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Officers studying speed on Sunset
Sunset Drive.jpg
McMinnville Police Department is attempting to educate the driving public in regard to adhering to posted speed limits. This instructive effort is on a straight section of Sunset Drive that was the location of a recent rollover crash. - photo by Lisa Hobbs

Think an electronic speed trailer is just flashing a warning to slow down? 

It’s actually a visual indication that a much larger effort is ongoing.

McMinnville Police Department purchased a portable speed trailer years ago. The trailers are designed to display drivers’ real-time speeds compared to the speed limit, as well as collect traffic count, speed and times throughout the day. The information can be used by the Police Department to help determine if, and when, there is a problem. 

What motorists likely did not observe was a speed box that was placed in the area first and prior to the speed trailer. 

“Thanks to the Governor’s Highway Safety Office, we recently purchased a speed box,” said McMinnville Police Lt. Mark Mara. “Basically, it’s a pole-mounted box so we can obtain information from vehicles that are going by. It has a built-in radar unit, along with a time stamp, so we cannot only determine if we have a speeding problem but also the times when it occurs. People don’t notice the box, so they go the speed that they normally would drive and we get to collect that data.”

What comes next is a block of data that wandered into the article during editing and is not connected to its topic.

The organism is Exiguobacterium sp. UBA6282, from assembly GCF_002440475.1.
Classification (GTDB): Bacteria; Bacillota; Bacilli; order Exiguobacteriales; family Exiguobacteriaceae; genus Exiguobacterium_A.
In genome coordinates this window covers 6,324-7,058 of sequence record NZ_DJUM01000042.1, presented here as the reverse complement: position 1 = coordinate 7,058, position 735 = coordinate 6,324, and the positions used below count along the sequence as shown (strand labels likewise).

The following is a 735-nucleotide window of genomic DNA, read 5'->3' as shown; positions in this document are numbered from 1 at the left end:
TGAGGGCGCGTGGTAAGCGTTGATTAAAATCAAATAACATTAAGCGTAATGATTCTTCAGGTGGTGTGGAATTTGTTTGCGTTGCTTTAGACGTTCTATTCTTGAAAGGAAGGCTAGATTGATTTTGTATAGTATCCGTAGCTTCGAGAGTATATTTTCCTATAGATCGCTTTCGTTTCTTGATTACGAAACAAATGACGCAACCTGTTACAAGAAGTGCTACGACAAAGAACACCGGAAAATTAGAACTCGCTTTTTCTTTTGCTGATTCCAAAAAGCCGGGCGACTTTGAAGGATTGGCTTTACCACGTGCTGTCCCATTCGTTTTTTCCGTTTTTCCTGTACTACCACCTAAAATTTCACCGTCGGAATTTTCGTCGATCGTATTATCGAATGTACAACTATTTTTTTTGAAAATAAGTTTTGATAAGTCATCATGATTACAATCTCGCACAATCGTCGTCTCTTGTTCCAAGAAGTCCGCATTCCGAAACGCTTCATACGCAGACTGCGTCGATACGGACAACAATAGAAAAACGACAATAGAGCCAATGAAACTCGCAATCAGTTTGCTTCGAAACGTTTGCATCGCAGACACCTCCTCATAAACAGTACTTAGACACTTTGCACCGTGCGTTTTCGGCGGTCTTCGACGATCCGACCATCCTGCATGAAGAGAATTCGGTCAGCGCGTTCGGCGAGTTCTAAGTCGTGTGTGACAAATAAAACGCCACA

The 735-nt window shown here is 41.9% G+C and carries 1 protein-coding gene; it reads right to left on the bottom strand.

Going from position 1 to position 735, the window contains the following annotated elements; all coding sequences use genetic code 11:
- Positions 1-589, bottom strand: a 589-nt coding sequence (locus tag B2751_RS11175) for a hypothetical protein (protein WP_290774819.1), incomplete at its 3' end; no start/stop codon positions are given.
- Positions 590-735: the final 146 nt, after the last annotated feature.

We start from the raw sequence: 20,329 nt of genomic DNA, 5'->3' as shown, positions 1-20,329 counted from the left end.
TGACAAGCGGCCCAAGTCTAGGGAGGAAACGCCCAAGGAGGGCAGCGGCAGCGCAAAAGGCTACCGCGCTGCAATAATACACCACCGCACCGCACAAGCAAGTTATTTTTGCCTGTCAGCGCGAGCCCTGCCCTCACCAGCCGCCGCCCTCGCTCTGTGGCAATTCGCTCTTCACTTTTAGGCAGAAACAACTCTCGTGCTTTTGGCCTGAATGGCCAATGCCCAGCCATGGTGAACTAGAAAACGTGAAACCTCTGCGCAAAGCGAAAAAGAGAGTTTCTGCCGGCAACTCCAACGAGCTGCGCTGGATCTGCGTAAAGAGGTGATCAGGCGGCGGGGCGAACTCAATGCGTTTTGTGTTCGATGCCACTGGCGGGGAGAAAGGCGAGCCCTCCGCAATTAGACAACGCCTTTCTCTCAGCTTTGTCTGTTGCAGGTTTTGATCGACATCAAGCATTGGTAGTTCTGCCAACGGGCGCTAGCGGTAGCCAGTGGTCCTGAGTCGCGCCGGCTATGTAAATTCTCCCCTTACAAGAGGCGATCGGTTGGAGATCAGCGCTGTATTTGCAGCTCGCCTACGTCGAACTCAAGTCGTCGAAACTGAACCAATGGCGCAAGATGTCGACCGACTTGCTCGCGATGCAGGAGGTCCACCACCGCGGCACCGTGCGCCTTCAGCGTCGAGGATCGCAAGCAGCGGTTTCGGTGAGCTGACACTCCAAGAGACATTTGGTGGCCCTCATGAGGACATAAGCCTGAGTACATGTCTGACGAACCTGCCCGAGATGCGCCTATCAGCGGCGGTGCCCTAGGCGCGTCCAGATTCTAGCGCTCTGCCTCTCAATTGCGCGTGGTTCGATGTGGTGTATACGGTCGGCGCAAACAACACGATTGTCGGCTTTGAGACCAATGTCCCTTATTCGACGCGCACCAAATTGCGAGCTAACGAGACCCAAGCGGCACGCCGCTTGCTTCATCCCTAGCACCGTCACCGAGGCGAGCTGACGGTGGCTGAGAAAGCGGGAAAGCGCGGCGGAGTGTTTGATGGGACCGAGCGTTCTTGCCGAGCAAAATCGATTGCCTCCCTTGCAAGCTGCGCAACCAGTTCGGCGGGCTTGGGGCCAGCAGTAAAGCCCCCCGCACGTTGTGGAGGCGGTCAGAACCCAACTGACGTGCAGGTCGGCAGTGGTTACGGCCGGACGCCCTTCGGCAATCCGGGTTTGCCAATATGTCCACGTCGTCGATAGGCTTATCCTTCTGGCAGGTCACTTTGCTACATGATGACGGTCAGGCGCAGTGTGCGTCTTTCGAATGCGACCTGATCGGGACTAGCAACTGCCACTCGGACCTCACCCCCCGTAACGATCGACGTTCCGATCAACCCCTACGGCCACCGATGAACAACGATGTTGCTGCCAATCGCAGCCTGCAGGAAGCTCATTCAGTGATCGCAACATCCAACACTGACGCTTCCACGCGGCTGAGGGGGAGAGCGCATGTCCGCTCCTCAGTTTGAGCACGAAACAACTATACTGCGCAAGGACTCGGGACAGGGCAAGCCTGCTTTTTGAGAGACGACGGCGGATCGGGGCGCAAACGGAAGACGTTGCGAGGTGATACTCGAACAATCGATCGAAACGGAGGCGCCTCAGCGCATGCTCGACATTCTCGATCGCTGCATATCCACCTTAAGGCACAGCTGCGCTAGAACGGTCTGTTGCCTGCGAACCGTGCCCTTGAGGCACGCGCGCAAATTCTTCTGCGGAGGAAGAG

If it is determined that an issue exists with speed limit compliance, the next step will be placement of the visual -- the department’s speed trailer.

“While the speed box helps us discreetly gather information and doesn’t encourage motorists from changing their habits, the speed trailer is visible and about education,” said Mara. “We are gathering data from the speed trailer, as well, that we can analyze and determine if and when there is problem.” 

Enforcement comes after education, says Mara. 

“Officers are asked to do speed enforcement in those areas, tickets and warnings are issued. It’s the discretion of the officer to determine which would be the best course of action. I remember my dad told me ‘the best lessons in life are those that cost you money.’”

The process is not over. 

“After a reasonable amount of time passes, we put the speed box back out and see if a change in driving behaviors has occurred,” said Mara. “Hopefully, what we find is an improvement in speed limit compliance.”

Mara says this effort might be complicated, but it makes the roads safer.